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Is it, though?
neeno26365dSame, no idea why
They have similarities, but are significantly different languages when viewed from lowe than 20k feet. I like both of them, C# slightly more.
they're really not "the same thing", at least not in current versions
C# has always been ahead with language features. Java has always been catching up slowly but even now Java is missing some important stuff which C# has. That's why I always liked C# more.
@Lensflare i have never seen C# ahead from language features, not once have I written code in one over the other and said "heck, i wish this had X" the only time has ever actually happened inside of the spectrum of platform rather than language.
I think the JVM is superior, and to this day Microsoft does not have anything that even comes close in terms of power to something like Scala or Clojure in my opinion. Also, I love the fact that Oracle can say "fuck Scala" and it won't mean shit because we have an entire world of people supporting the language.
If you like F# and microsoft says fuck it and delegates F# inside something like .net core to just cli apps then good luck building and porting everything you need to a web api baseline (which is currently not the case), but just look at how .net behaved with VB.NET, they said that version 5 would include more support for VB.NET and it is still shit.
there are others, but I ask you "what is the reason?" is the reason fundamentally based on personal preference or technological preference? is it language features or just an idea kept from biases obtained through the internet? e.g "mane java sucks" type of articles written by x douchebag.
Everyone is entitled to their opinion really, I have never understood platform hate because I believe that everything can be measured through familiarity of a platform. I have heard people bitch about every single tech stack known to man, and I can honestly understand the hate, but most of the time it falls down to "well you could have used <x> to solve your problem" where the other person says "nah fuck it i don't like it" and that is FINE really, but it does not make a platform worse than the other.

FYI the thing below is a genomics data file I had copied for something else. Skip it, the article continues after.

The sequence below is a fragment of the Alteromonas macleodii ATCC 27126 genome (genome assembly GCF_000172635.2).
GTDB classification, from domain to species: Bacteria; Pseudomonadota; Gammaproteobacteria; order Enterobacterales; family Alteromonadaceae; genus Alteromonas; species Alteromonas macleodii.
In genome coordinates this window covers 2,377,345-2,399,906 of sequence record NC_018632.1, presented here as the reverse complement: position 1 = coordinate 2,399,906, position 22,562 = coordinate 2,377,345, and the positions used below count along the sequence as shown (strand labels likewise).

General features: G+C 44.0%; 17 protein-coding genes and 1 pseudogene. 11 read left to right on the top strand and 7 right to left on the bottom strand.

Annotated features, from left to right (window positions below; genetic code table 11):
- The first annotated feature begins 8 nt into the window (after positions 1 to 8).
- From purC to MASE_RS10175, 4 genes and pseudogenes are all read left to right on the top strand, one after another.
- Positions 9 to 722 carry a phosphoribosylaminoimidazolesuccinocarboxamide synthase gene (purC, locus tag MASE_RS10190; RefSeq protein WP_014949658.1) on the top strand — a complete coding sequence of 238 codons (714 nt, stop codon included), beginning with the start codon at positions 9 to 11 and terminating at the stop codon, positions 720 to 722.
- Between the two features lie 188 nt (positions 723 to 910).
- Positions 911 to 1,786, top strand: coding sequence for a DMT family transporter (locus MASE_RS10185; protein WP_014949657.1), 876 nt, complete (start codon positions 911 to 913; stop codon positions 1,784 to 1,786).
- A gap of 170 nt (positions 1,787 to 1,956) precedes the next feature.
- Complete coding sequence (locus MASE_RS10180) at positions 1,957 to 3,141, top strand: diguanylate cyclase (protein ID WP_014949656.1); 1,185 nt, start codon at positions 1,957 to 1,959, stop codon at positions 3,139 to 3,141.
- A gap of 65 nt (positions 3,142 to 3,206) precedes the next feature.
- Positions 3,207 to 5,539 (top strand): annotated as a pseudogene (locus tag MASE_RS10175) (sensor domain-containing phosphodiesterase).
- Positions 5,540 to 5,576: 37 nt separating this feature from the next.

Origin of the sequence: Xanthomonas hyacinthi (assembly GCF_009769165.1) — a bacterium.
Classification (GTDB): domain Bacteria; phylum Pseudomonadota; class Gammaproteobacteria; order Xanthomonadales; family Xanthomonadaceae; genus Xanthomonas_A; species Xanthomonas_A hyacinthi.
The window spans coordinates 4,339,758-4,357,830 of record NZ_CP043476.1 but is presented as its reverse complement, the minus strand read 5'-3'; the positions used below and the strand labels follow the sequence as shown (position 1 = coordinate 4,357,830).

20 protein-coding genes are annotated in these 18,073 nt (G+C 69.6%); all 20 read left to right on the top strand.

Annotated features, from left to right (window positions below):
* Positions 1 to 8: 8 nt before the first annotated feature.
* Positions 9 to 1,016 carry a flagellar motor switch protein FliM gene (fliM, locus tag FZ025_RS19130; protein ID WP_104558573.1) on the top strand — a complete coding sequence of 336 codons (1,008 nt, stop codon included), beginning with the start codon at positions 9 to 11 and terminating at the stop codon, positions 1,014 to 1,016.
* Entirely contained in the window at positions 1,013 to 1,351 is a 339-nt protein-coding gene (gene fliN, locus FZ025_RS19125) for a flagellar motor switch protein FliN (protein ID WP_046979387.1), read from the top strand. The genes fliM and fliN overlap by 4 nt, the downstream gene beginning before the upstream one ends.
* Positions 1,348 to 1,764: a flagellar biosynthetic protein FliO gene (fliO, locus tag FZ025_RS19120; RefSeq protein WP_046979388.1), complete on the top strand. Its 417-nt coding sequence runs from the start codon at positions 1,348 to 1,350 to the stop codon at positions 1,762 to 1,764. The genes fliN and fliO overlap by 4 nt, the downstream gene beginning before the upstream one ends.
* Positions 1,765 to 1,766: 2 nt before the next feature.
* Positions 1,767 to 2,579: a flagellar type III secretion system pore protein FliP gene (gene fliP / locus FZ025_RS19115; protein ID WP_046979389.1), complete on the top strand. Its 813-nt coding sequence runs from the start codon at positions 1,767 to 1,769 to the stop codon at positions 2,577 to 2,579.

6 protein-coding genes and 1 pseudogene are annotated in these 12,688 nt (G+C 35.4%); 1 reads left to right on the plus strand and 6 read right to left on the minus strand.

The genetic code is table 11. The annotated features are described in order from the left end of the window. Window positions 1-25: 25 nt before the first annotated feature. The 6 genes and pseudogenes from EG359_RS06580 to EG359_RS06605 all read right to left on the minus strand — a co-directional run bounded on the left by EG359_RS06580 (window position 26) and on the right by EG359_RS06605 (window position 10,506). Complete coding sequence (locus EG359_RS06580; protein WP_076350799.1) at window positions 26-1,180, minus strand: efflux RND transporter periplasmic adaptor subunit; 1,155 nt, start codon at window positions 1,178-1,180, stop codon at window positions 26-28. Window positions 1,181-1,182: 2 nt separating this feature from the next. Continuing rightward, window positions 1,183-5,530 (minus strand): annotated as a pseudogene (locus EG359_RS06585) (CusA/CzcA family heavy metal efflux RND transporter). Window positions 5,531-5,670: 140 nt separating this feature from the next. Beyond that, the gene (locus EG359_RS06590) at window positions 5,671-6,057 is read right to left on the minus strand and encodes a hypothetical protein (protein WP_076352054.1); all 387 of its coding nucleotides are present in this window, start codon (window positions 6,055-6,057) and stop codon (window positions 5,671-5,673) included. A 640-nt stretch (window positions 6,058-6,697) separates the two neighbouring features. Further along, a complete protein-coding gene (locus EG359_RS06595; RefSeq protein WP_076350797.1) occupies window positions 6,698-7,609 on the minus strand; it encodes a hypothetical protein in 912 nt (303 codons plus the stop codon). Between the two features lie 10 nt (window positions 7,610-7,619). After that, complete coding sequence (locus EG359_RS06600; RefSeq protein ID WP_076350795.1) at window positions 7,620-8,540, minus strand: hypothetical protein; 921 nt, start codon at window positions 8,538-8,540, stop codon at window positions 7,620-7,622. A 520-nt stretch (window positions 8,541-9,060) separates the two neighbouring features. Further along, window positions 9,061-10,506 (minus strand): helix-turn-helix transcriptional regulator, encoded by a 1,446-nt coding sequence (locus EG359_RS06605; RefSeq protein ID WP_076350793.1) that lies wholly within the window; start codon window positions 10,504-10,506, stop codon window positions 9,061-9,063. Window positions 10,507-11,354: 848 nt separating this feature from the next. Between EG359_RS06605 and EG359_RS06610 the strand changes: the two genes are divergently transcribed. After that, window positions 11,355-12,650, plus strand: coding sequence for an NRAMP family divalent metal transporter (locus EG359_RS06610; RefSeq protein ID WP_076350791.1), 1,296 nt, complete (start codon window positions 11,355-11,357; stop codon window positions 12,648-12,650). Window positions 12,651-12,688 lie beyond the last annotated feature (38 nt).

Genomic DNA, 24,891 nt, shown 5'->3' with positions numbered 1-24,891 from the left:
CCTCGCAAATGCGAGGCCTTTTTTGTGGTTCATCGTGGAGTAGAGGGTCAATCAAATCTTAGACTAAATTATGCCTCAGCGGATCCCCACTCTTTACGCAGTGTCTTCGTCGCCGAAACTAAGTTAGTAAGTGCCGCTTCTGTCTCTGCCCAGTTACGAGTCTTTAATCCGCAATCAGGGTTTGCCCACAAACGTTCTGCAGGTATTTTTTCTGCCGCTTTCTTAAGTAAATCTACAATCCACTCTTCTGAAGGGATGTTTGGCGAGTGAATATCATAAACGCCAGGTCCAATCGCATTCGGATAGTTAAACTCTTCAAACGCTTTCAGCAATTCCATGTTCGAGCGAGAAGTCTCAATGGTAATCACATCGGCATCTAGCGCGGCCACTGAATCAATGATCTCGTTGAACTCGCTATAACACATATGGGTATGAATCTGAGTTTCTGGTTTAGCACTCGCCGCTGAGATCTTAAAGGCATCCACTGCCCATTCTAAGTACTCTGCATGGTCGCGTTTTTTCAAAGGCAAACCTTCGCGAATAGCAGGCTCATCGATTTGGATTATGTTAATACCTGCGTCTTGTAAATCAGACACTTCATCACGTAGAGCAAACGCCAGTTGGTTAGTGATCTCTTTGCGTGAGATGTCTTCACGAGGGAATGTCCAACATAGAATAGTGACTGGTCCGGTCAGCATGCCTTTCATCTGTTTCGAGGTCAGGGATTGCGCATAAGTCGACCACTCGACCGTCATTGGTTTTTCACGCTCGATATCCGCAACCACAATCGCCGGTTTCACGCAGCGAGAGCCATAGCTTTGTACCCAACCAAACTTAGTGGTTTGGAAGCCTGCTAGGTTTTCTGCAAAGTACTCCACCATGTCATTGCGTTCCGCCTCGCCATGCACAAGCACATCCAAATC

Personally, I prefer the JVM world, .net core is revolutionary in itself, it can run on other platforms and that is dandy, but we've had that shit on the JVM since long before, catch up to that
polv175dI like Kotlin (with Gradle) more than C#. Never tried Java 15. I heard it was getting better.
Also, installing Visual Studio? Not existing on Linux; different versions of macOS.
I know there is `dotnet` command line on every OS's, though.
They were basically identical when C# launched. But that was a long time ago.
Since then C# has added features like crazy and Java has been very restrained. I think both have gone to opposite extremes IMHO. Java is way too lean a language (Lombok's existence is proof of that), but C# is now way too big, and realistically almost all projects only ever use a subset of the language features.
I don't have a strong preference really, so long as you treat Lombok as part of Java these days. I'll use whatever.
Ideally though - Kotlin. Trumps them both.
@AleCx04 You never missed things like properties, proper generics, value types, async/await, operator overloading, nullability, extensions? I did.
And of course I was comparing Java and C#. They are both aged compared to what we have now and I know that there are older languages that have some good stuff that is missing in both Java and C#.
Personally I am a big fan of Kotlin and Swift.